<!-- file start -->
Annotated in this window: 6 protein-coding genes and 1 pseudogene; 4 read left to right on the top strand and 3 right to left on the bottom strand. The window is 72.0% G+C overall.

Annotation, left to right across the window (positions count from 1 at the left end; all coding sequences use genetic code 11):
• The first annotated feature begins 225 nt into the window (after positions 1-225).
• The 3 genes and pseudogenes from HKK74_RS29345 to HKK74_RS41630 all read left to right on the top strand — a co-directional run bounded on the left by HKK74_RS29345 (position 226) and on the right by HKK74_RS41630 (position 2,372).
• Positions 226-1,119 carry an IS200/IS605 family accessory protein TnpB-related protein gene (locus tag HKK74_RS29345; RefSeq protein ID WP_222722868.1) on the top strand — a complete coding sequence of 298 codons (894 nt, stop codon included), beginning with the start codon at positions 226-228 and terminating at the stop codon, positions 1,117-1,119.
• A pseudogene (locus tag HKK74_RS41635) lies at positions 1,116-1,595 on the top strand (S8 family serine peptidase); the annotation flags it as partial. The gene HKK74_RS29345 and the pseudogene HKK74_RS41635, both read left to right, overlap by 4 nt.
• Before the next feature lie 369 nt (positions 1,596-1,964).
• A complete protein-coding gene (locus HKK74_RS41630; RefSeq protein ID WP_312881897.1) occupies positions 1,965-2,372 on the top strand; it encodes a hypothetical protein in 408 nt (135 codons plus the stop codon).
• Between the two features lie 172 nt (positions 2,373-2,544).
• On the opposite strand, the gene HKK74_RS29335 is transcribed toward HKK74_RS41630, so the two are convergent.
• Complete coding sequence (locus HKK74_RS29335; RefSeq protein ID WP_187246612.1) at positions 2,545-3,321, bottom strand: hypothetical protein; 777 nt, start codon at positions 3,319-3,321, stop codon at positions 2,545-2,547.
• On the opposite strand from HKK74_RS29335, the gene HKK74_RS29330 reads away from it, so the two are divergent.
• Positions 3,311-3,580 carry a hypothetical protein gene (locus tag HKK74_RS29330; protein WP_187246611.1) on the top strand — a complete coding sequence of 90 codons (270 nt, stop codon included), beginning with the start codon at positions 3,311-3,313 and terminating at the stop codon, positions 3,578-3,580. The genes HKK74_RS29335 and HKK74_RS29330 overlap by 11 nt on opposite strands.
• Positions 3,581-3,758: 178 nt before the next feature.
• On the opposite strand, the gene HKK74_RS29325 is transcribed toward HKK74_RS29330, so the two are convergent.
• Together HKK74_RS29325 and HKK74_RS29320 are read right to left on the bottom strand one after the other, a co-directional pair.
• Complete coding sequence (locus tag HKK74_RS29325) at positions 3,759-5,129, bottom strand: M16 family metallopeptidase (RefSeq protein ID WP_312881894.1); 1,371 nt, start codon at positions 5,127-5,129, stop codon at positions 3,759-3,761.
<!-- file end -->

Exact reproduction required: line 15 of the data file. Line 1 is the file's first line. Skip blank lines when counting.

• On the opposite strand, the gene HKK74_RS29325 is transcribed toward HKK74_RS29330, so the two are convergent.